On Friday, the Supreme Court of the state of Pennsylvania struck down the school mask mandate that had been imposed by Democratic Gov. Tom Wolf’s administration.
The ruling affirmed that of a lower authority which said that state health officials did not have the authority to set a broad requirement for all students across the state.
A previous order had at one time allowed the mask mandate to remain in place as the Wolf administration appealed last month’s Commonwealth Court ruling. While the Supreme Court justices have not yet released an opinion on the case, they promised that one would be coming.
A spokesperson for Wolf said the outcome was “extremely disappointing,” but Republicans noted that the ruling was crucial to check executive overreach.
House Speaker Bryan Cutler (R., Lancaster) and House Majority Leader Rep. Kerry Benninghoff (R., Centre/Mifflin) released a statement, saying, “We join the voices of millions of Pennsylvanians who are pleased to see our Commonwealth’s highest court agree that no unelected government bureaucrat should ever have the sole and unilateral authority to issue open-ended ‘orders’ – whether they focus on public health or something else.”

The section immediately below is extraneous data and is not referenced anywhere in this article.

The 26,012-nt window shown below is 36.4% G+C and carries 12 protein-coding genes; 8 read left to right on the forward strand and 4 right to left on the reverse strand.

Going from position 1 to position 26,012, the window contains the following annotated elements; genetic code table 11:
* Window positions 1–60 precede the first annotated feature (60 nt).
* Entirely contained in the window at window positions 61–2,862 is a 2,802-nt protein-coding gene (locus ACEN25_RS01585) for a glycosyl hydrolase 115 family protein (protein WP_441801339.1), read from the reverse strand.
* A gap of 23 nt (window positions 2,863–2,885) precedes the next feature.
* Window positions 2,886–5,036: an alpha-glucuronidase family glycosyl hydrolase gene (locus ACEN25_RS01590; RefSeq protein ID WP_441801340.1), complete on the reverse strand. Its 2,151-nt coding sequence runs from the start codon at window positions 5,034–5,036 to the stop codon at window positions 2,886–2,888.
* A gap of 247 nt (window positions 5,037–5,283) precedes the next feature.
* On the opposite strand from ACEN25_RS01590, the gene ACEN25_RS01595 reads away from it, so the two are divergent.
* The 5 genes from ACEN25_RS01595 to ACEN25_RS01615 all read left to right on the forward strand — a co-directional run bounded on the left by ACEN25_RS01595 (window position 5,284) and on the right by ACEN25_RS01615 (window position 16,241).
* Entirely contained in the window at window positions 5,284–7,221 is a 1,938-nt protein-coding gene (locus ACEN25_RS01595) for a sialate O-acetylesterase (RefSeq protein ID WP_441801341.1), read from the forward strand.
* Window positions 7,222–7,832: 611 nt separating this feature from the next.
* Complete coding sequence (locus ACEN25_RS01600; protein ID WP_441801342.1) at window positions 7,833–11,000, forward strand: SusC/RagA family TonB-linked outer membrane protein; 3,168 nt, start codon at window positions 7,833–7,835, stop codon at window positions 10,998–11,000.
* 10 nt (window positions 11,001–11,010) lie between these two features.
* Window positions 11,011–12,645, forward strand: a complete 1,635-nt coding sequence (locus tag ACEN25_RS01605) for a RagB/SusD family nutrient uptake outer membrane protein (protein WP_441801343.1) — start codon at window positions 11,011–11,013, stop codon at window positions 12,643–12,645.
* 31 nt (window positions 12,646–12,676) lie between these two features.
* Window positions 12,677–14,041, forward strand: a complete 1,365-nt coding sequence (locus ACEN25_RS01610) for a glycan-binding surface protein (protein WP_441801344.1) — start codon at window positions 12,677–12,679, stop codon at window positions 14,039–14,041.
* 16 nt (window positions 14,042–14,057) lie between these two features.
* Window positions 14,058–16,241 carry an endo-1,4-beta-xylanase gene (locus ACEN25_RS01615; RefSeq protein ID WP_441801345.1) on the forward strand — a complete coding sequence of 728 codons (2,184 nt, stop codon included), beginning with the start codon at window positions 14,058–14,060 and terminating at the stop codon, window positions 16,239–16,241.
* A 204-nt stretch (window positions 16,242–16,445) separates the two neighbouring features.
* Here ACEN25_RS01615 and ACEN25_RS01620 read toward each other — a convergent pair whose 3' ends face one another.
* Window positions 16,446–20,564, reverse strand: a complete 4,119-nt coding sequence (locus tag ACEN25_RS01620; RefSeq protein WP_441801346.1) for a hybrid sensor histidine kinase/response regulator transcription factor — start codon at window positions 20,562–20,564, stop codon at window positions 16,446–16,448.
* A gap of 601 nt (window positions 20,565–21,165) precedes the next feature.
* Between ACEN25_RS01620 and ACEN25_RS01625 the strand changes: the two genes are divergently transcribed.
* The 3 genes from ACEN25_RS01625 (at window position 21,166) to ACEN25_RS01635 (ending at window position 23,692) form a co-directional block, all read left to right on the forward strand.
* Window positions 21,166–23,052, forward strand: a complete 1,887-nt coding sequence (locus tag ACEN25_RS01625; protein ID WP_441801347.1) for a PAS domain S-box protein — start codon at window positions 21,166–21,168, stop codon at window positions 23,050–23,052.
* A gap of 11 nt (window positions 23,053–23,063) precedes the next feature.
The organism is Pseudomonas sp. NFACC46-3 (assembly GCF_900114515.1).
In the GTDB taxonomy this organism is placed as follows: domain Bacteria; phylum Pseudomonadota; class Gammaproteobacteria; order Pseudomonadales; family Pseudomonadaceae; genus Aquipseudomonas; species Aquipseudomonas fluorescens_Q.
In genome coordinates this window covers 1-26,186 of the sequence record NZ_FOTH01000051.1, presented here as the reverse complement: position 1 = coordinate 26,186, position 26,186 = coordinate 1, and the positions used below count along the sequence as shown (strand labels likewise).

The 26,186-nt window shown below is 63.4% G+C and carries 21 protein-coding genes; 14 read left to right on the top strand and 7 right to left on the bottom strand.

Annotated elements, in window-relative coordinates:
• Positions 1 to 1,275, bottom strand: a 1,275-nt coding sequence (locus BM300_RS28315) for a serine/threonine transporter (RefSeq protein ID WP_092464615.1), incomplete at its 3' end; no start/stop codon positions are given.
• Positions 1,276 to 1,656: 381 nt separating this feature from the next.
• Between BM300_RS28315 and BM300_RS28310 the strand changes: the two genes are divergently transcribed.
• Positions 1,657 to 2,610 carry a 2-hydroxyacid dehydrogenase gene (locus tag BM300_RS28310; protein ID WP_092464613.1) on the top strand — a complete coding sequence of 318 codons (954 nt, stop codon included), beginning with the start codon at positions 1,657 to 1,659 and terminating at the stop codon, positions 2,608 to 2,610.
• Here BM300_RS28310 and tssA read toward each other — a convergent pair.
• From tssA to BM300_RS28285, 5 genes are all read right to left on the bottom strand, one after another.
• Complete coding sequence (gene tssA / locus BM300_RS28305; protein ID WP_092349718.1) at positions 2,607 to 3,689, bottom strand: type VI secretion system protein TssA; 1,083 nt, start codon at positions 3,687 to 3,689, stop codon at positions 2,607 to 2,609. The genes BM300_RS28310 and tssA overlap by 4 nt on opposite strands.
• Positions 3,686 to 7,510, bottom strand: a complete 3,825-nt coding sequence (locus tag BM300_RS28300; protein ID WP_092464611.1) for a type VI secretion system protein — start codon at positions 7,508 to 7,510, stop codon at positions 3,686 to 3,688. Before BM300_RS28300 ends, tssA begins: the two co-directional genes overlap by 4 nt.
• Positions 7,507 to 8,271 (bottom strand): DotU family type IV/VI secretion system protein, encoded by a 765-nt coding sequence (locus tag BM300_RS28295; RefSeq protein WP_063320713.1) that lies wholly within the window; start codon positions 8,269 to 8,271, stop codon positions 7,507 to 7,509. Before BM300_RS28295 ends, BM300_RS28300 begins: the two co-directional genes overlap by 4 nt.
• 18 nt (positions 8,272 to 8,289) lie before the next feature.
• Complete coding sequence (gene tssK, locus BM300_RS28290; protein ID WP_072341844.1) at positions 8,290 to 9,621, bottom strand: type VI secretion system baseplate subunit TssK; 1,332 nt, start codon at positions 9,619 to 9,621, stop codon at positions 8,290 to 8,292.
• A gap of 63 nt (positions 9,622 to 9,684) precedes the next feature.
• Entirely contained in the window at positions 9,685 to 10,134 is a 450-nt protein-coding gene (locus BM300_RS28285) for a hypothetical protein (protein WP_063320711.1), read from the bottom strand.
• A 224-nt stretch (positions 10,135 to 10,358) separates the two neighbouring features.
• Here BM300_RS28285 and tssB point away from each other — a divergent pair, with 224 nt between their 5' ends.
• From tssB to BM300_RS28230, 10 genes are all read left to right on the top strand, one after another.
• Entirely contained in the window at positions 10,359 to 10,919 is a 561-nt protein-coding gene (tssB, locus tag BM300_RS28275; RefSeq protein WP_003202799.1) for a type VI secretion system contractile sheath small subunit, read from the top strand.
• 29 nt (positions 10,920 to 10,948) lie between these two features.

Jake Corman (R., Centre), Senate President Pro Tempore, joined the case as a parent plaintiff and said that the decision meant “the power for parents and local leaders to make health and safety decisions in our schools is restored.”
But Wolf’s team was not as enthusiastic about the outcome of the case. “The administration’s top priority from the beginning of this pandemic has been and remains protecting public health and safety, including students and staff, to ensure in-person learning continues,” said spokesperson Beth Rementer.
She added that the administration would be urging school districts to continue prioritizing health and safety in the future. “Masking is a proven and simple way to keep kids in school without interruption and participate in sports and other extracurricular activities,” she said. Some school districts still plan on continuing to require masks regardless of whether it is part of a state mandate.
ARTICLE: ELIZABETH HERTZBERG
MANAGING EDITOR: CARSON CHOATE
PHOTO CREDITS: FORBES
Latest posts by Elizabeth Hertzberg (see all)
- Teddy Roosevelt statue removed from Museum of National History - January 22, 2022
- NFL player arrested after walking around nude, assaulting a police officer - January 22, 2022
- M&M announces redesigned characters in effort to reflect a ‘more dynamic, progressive world’ - January 22, 2022